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Forest Regions

A forest region is a major geographic belt or zone characterized by a broad uniformity both in physiography and in the composition of the dominant tree species. Canada can be divided into eight forest regions.

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Carnivorous Plants

In butterworts (Pinguicula) sticky leaf surfaces act as flypaper to trap prey; in sundews (Drosera) sticky, long-stalked glands serve the same function, then bend inwards to enfold the victim.

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Clover

The "true" clovers (genus Trifolium) are herbaceous plants of the pea family Leguminosae or Fabaceae (see legume) and must be distinguished from bur clovers (Medicago) and sweet clovers (Melilotus) of the same family.

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Geranium

Geranium, annual, biennial or perennial plant of genus Geranium, family Geraniaceae, with opposite, palmate and often divided leaves.

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Sedge

Sedge is a grasslike plant common throughout temperate and cold regions. The genus name, Carex (family Cyperaceae), is probably derived from keiro, referring to the sharp leaf margins.

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Boreal Zone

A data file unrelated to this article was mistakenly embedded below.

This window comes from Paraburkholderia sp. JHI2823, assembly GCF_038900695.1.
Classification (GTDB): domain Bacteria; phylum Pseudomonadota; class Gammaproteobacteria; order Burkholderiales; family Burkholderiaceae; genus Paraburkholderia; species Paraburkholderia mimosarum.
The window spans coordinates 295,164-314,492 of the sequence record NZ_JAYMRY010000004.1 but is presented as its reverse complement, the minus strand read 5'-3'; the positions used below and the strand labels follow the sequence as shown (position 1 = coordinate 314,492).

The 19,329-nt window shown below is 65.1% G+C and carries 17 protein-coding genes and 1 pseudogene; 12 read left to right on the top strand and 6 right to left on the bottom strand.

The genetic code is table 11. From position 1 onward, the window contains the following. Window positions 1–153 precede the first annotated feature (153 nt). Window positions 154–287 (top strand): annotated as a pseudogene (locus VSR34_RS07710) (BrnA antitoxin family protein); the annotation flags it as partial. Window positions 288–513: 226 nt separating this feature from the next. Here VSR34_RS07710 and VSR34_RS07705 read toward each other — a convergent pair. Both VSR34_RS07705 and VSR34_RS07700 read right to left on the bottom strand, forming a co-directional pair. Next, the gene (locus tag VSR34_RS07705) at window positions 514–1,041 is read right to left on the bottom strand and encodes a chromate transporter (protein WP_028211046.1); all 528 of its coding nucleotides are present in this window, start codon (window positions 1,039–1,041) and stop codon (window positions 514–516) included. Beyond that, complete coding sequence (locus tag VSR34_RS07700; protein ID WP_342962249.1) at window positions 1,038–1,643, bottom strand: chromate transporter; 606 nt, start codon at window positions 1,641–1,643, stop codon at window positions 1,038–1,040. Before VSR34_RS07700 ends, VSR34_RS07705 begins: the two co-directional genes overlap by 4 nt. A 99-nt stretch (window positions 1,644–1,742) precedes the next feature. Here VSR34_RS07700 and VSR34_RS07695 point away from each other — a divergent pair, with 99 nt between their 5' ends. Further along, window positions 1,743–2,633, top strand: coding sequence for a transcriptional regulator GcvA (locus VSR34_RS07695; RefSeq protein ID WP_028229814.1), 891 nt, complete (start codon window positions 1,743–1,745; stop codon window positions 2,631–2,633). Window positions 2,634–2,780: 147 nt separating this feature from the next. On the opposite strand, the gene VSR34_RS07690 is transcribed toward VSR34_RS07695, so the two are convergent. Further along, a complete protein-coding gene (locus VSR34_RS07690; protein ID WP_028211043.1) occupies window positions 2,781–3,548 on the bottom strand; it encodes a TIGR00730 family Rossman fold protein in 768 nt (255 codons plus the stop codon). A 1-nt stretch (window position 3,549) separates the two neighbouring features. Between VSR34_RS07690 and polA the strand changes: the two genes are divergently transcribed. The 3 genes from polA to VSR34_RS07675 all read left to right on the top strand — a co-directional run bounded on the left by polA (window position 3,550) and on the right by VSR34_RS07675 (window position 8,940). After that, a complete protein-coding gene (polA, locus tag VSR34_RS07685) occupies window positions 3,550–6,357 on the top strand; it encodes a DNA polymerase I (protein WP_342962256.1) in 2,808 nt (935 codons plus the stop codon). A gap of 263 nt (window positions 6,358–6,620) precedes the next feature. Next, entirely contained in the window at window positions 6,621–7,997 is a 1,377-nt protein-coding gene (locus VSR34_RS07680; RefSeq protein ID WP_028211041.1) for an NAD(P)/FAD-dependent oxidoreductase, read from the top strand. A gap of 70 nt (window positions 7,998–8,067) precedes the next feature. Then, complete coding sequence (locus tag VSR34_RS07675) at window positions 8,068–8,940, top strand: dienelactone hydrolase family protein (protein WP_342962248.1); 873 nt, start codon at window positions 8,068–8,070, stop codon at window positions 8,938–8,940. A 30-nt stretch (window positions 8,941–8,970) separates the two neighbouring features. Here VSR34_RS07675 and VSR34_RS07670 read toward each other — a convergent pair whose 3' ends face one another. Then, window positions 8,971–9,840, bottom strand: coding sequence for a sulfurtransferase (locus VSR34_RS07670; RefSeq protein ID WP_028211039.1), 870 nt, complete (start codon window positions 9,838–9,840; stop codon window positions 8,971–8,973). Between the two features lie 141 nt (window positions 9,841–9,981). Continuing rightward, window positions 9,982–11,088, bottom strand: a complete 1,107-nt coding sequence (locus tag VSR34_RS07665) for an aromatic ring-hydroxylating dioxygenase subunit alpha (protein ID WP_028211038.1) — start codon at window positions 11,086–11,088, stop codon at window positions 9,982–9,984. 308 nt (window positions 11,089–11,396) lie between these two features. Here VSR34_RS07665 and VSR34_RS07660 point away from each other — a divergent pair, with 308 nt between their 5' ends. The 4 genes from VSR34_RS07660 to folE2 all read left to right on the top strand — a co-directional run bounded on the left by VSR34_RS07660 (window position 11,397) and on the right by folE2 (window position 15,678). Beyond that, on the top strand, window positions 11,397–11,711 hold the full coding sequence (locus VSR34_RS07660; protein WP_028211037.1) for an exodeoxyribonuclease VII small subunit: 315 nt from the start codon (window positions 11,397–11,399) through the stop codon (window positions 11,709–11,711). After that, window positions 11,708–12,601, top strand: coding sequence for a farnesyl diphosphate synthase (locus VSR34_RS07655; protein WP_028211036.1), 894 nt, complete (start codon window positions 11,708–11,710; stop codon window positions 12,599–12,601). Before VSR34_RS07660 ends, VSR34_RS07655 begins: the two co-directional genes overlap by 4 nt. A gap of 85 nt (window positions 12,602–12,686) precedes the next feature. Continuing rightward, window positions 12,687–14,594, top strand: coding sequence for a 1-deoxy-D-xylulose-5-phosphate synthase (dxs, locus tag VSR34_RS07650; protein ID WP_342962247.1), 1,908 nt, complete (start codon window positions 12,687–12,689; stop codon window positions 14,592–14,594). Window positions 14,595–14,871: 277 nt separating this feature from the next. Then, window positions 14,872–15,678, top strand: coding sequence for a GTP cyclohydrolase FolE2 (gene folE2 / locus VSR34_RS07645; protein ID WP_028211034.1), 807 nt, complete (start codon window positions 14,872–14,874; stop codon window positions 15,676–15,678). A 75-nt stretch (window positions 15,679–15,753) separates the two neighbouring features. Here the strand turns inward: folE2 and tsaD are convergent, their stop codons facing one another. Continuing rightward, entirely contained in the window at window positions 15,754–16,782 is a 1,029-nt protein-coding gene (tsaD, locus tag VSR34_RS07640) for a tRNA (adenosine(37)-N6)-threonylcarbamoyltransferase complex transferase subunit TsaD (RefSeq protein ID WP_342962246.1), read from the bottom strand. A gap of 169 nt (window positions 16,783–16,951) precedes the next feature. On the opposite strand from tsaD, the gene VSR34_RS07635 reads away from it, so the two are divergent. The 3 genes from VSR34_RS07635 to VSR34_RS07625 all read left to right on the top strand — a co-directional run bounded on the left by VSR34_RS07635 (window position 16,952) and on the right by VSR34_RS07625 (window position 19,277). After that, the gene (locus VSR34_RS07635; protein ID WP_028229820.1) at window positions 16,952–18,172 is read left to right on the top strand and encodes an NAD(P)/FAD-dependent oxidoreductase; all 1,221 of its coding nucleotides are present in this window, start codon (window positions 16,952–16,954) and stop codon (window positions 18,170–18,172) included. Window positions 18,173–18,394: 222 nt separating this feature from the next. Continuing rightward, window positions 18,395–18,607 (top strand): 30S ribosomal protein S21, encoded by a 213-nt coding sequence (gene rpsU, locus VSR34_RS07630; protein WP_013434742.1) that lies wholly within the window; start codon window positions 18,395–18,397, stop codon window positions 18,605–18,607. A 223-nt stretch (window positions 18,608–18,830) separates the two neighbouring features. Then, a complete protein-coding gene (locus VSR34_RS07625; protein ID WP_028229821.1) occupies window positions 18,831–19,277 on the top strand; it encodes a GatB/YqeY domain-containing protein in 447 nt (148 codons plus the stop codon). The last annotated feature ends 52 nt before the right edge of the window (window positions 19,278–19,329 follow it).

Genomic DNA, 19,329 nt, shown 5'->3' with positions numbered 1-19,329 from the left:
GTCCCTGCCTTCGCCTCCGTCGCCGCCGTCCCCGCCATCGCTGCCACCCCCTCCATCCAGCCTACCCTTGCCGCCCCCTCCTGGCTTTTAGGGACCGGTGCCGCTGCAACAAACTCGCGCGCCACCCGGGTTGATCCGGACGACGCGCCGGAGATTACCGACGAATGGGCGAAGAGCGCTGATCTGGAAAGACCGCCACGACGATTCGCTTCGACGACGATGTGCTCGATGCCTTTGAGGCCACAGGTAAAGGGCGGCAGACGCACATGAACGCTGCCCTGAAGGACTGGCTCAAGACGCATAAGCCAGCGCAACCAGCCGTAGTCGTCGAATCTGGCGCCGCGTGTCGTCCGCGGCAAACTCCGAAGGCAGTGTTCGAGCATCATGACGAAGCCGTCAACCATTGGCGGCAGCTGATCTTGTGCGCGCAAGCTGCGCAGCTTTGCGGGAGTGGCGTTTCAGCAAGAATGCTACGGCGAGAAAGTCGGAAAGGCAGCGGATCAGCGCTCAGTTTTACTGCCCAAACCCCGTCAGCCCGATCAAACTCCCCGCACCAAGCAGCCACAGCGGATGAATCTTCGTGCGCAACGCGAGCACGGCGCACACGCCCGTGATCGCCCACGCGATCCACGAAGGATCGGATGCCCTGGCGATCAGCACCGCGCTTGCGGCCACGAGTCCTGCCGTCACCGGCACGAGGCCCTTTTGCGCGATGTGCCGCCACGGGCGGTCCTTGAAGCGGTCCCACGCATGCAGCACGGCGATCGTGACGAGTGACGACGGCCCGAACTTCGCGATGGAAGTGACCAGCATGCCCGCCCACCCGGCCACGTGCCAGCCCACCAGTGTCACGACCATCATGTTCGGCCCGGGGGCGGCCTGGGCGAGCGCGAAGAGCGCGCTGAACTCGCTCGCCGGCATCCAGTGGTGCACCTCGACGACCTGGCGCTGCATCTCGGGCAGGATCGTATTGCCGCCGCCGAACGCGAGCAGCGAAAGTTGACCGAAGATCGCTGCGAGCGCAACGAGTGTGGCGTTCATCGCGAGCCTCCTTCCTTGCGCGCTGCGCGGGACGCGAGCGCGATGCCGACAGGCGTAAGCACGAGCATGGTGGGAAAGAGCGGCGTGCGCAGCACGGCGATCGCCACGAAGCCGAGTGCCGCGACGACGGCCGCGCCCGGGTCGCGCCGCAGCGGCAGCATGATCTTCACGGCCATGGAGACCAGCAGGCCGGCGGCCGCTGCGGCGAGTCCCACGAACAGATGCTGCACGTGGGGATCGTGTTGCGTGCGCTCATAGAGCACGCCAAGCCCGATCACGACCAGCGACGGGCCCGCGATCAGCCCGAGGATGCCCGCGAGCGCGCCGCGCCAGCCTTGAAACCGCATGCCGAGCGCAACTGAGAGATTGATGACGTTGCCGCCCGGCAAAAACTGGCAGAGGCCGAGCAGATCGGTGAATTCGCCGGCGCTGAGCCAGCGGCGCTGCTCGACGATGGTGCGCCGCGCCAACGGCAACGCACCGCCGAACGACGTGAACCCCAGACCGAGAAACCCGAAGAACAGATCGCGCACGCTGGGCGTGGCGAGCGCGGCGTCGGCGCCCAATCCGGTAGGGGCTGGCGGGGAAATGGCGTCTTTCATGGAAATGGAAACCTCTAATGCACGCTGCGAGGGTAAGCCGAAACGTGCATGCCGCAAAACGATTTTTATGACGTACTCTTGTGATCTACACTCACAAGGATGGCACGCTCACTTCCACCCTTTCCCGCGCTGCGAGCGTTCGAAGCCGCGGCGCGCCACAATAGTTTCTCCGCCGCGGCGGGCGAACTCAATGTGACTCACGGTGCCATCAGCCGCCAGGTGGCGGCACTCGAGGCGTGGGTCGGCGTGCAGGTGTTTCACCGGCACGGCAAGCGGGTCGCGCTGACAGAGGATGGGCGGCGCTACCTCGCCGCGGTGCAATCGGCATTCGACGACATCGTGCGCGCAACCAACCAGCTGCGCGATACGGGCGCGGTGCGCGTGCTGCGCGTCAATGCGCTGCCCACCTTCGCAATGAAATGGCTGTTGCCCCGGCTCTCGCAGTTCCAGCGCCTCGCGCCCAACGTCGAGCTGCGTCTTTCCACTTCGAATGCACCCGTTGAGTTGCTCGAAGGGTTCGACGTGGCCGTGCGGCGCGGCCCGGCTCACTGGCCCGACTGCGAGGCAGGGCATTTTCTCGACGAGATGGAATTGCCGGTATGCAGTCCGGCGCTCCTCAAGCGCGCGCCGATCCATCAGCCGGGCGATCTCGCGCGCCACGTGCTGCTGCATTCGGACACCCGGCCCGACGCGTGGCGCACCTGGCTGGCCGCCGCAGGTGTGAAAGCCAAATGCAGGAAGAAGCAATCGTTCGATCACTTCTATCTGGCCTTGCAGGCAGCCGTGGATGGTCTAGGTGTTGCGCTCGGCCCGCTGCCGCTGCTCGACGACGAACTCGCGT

The boreal zone is Canada’s largest vegetation zone, making up 55 per cent of the country’s land mass. It extends from Yukon and northern British Columbia in the west to Newfoundland and Labrador in the east. While much of the region is covered by forest, it also includes lakes, rivers, wetlands and naturally treeless areas. The boreal zone is home to diverse wildlife, and is crucial to maintaining biological diversity, storing carbon, purifying air and water, and regulating the climate. With more than 2.5 million Canadians living in the boreal zone, the forest also provides these rural communities with jobs and economic stability.

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Forestry

Forestry is the science and practice of caring for forests. Both the meaning and practice of forestry in Canada have evolved over time.

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Arboretum

Representative specimens are usually labelled with their common and scientific names, family name and the country of origin may appear as well. The parents of hybrids may also be indicated.

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Coniferous Trees

Sometimes called evergreens, most coniferous trees keep their foliage year-round. There are over 600 living species of conifers, and while there is some debate over how many are native to Canada, the number is approximately 30.

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Grasses

Emergence of GrasslandsGrasslands began to appear about 25 million years ago, changing the face of much of the world and providing food for grazing animals. Grasses and grazers evolved together. Grasses benefit because grazers control the growth of competing species and provide fertilizers.